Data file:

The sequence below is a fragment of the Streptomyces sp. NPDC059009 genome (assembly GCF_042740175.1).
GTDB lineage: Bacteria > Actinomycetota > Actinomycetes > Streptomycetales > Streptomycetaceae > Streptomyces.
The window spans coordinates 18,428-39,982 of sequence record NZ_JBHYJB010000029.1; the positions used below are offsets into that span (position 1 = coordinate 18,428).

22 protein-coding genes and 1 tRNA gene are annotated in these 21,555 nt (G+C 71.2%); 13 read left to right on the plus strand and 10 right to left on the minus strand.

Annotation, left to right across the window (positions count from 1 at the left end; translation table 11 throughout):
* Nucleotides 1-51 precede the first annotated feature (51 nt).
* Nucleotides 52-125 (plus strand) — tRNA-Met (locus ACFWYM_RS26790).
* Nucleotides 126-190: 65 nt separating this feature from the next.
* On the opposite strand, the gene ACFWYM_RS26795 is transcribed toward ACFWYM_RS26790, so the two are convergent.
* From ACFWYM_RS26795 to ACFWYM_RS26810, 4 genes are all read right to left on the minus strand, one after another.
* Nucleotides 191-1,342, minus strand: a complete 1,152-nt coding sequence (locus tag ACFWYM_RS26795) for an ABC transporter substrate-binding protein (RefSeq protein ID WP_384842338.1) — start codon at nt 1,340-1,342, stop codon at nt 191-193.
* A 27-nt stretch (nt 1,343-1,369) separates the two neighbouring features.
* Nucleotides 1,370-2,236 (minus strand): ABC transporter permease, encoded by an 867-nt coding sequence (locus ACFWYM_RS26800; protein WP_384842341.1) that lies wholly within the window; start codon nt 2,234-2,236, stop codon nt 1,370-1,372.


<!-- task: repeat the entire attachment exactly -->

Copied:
The sequence below is a fragment of the Streptomyces sp. NPDC059009 genome (assembly GCF_042740175.1).
GTDB lineage: Bacteria > Actinomycetota > Actinomycetes > Streptomycetales > Streptomycetaceae > Streptomyces.
The window spans coordinates 18,428-39,982 of sequence record NZ_JBHYJB010000029.1; the positions used below are offsets into that span (position 1 = coordinate 18,428).

22 protein-coding genes and 1 tRNA gene are annotated in these 21,555 nt (G+C 71.2%); 13 read left to right on the plus strand and 10 right to left on the minus strand.

Annotation, left to right across the window (positions count from 1 at the left end; translation table 11 throughout):
* Nucleotides 1-51 precede the first annotated feature (51 nt).
* Nucleotides 52-125 (plus strand) — tRNA-Met (locus ACFWYM_RS26790).
* Nucleotides 126-190: 65 nt separating this feature from the next.
* On the opposite strand, the gene ACFWYM_RS26795 is transcribed toward ACFWYM_RS26790, so the two are convergent.
* From ACFWYM_RS26795 to ACFWYM_RS26810, 4 genes are all read right to left on the minus strand, one after another.
* Nucleotides 191-1,342, minus strand: a complete 1,152-nt coding sequence (locus tag ACFWYM_RS26795) for an ABC transporter substrate-binding protein (RefSeq protein ID WP_384842338.1) — start codon at nt 1,340-1,342, stop codon at nt 191-193.
* A 27-nt stretch (nt 1,343-1,369) separates the two neighbouring features.
* Nucleotides 1,370-2,236 (minus strand): ABC transporter permease, encoded by an 867-nt coding sequence (locus ACFWYM_RS26800; protein WP_384842341.1) that lies wholly within the window; start codon nt 2,234-2,236, stop codon nt 1,370-1,372.